Each year, 25 November marks the day to raise awareness of the fact that women around the world are subject to various forms of violence simply because they are women. The International Day for the Elimination of Violence against Women aims to highlight the scale and gravity of this violence, as well as the fact that it often is hidden
Violence against women imposes significant and long-lasting burdens not only on victims and witnesses, but on society as a whole. Despite efforts to counter such violence, recent data from the EU Institute of Fundamental Rights show that it remains extensive and under-reported.
Recognising the need for attention in this field, Iceland, Liechtenstein and Norway have made available more than €50 million to promote gender equality and to combat domestic and gender-based violence in the EEA and Norway Grants 2009-2014. In this period, 11 programmes in nine beneficiary countries, are dedicated to gender issues.
Today, the first assessment of these programmes is being published. The assessment looks at eight programmes in Bulgaria, the Czech Republic, Estonia, Poland, Romania, Slovakia and Spain. These programmes cover two thirds of the funding to gender equality and to combating gender-based violence.
Filling the gap
The independent assessment indicates that the support channelled through the EEA and Norway Grants fills a gap in funding. Two thirds of those interviewed said they would not to be able to secure this funding from other sources. The assessment likewise finds that the programmes are producing good results, noting that the activities supported reach rural areas or ethnic minorities, such as the Roma population, which have otherwise been underfunded or overlooked. The results highlighted in the report include:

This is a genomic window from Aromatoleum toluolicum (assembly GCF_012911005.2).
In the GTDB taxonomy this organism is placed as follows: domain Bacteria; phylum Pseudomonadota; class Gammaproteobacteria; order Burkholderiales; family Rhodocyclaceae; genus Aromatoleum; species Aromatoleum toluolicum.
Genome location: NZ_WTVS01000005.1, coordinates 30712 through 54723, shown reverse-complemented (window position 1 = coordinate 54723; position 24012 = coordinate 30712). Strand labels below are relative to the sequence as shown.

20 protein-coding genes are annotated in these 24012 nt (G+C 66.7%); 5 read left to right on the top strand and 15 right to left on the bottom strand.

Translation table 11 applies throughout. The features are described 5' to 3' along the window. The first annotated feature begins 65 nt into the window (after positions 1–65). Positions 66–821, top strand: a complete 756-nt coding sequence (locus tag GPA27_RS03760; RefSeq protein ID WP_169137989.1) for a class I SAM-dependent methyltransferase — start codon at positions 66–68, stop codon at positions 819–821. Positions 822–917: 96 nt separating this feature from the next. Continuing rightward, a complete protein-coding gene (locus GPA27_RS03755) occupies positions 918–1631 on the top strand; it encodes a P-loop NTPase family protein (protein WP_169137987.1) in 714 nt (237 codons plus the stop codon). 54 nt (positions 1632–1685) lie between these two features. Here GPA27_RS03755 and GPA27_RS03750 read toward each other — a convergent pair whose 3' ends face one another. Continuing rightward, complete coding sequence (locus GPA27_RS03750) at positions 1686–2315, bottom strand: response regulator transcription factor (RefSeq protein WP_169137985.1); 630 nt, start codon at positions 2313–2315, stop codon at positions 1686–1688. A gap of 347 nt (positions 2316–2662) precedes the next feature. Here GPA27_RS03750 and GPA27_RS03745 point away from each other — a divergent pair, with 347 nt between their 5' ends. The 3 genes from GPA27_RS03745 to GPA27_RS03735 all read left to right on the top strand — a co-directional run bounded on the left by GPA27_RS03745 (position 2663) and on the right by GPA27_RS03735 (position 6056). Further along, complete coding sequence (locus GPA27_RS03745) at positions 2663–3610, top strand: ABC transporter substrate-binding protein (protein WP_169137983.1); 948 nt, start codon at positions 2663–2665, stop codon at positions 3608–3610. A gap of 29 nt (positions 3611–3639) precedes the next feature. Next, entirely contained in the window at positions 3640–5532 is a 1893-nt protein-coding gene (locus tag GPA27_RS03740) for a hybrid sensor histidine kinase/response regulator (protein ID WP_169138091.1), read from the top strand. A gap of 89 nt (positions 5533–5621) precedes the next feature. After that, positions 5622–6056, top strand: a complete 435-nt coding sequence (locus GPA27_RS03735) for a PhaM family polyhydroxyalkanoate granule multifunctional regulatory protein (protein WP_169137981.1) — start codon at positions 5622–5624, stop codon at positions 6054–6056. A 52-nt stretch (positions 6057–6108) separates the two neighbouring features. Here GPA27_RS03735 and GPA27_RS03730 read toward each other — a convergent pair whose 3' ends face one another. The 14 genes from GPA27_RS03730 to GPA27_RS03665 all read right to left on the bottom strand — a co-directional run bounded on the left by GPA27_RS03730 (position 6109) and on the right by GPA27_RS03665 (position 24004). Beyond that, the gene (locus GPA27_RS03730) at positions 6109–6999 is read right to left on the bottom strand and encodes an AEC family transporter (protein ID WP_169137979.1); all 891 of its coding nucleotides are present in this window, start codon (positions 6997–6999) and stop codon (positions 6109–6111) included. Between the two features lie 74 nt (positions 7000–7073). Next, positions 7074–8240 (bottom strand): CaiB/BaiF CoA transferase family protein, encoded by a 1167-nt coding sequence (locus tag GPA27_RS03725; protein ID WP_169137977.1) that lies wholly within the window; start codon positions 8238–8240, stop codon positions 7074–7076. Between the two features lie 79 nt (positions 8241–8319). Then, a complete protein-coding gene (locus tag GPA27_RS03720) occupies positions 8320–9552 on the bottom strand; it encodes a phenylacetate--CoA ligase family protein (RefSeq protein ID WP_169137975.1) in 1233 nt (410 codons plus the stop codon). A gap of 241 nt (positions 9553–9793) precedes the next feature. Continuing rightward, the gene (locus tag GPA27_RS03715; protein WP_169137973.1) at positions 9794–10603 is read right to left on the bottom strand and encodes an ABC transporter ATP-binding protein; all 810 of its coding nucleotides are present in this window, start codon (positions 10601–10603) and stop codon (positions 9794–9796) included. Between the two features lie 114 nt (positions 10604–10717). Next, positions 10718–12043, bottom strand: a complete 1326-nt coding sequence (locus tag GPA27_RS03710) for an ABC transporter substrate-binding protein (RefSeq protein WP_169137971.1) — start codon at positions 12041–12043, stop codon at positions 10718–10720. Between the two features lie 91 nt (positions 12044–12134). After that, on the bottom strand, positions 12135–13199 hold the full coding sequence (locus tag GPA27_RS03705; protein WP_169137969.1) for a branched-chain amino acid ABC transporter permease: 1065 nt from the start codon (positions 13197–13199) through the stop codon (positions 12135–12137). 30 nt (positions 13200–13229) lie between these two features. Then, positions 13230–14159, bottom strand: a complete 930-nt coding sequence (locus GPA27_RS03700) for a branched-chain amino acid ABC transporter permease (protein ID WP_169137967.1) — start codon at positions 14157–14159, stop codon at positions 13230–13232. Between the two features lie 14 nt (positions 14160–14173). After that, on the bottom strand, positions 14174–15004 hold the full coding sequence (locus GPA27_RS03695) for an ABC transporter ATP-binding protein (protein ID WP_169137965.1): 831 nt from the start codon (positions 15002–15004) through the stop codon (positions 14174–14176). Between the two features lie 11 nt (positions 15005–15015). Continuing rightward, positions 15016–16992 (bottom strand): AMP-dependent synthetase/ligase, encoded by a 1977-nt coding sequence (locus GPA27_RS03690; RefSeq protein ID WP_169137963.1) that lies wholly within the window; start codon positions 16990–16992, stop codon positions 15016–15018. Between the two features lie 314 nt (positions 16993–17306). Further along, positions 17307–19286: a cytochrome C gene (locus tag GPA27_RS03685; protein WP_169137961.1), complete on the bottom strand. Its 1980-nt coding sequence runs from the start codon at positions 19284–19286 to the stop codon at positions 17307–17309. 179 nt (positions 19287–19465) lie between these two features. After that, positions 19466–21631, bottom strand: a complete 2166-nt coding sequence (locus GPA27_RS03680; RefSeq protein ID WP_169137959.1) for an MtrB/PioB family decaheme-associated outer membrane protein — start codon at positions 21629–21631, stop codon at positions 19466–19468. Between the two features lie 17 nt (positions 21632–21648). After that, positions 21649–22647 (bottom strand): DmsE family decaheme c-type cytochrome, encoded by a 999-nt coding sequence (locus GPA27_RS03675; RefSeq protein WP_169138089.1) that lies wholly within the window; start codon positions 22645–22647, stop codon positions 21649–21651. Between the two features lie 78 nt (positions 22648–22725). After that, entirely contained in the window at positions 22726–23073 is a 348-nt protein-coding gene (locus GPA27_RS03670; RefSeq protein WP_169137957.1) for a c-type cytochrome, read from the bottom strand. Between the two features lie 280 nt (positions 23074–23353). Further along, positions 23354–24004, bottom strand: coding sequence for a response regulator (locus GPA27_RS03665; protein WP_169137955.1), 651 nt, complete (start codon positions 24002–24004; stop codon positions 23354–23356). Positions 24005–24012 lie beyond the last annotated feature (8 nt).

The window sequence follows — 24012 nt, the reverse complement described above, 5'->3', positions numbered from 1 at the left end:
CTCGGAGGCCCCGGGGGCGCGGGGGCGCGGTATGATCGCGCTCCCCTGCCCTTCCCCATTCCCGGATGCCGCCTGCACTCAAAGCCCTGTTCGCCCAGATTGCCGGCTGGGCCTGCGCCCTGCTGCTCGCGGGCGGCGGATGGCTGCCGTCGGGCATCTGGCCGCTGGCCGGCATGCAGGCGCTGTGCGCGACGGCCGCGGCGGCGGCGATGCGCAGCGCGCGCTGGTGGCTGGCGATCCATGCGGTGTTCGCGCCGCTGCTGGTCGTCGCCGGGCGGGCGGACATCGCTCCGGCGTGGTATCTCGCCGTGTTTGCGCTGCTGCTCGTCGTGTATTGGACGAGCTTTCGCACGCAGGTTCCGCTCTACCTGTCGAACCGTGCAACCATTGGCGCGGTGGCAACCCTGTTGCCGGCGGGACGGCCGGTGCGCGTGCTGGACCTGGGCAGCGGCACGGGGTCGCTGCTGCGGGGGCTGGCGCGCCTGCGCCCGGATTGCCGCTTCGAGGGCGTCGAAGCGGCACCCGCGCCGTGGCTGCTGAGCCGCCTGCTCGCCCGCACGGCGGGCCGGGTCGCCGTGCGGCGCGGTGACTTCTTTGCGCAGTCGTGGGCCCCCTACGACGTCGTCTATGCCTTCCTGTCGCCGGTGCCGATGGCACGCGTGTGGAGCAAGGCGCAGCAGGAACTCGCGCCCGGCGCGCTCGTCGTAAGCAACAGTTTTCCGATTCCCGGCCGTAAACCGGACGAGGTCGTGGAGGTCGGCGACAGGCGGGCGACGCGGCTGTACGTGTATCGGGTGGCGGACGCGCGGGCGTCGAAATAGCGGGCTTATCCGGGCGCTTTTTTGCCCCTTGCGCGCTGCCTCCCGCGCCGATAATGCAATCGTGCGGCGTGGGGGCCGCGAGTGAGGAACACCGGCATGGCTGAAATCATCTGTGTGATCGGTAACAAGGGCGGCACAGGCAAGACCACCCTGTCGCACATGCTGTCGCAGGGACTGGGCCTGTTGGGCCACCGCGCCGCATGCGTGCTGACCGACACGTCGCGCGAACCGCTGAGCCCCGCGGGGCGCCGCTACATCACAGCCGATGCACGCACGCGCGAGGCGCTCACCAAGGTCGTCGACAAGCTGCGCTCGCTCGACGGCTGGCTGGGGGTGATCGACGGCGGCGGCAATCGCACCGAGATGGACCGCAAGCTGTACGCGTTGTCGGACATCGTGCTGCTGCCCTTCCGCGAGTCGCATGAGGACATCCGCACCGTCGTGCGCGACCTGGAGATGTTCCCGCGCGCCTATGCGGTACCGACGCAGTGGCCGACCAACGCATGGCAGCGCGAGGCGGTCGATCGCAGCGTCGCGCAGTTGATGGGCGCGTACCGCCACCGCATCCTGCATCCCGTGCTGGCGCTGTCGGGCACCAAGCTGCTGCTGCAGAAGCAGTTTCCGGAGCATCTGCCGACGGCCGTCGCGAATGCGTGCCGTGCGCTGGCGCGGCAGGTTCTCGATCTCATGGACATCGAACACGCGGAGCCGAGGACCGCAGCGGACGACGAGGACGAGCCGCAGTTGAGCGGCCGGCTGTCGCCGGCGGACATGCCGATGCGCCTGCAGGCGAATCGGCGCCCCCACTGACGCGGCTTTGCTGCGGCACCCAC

- In Estonia, 4904 women received assistance from the shelters during the project period. The hotline which was established with EEA and Norway Grants funding was called on 2096 occasions.
- In Poland 170 professionals were trained on how to work with perpetrators.
- In Slovakia, 1893 individuals were provided with counselling services at either shelters or counselling centres.
- In Spain, 282 Roma women have participated in awareness training that focused on the importance of training and employment to ensure social inclusion. Of these, 95 women have put in place a plan to join the labour force; 53 have received training to improve their personal competences; 44 women have received training in professional skills and 17 women have found work.
The assessment also finds that partnerships between organisations in the beneficiary and donor countries have been a success in this field. The positive two-way exchanges of experiences and best practices lead to new perspectives and better results.
An example of this can be found in Estonia, where a Norway Grants project has seen the Estonian Sexual Health Association and their Norwegian partner, Oslo Municipality Health Agency, pilot the Norwegian ‘sexual assault unit’ in Estonia. The model includes a centralised and coordinated support to victims of sexual assault, allowing victims to receive multi-sectoral care, including medical, psychological and legal support all in one place.
Having first been piloted in the project, the model has since been ensured continued funding by the Estonian government. It is now available in six additional hospitals and in health clinics across the country, and is being streamlined in the Estonian system. The project illustrates how sharing best practices can result in structural and sustainable change.
Read more about the assessment's findings and recommendations in the full report:
 EU Agency for Fundamental Rights (FRA): Violence against women: an EU-wide survey (2014): http://fra.europa.eu/en/publication/2014/violence-against-women-eu-wide-survey-main-results-report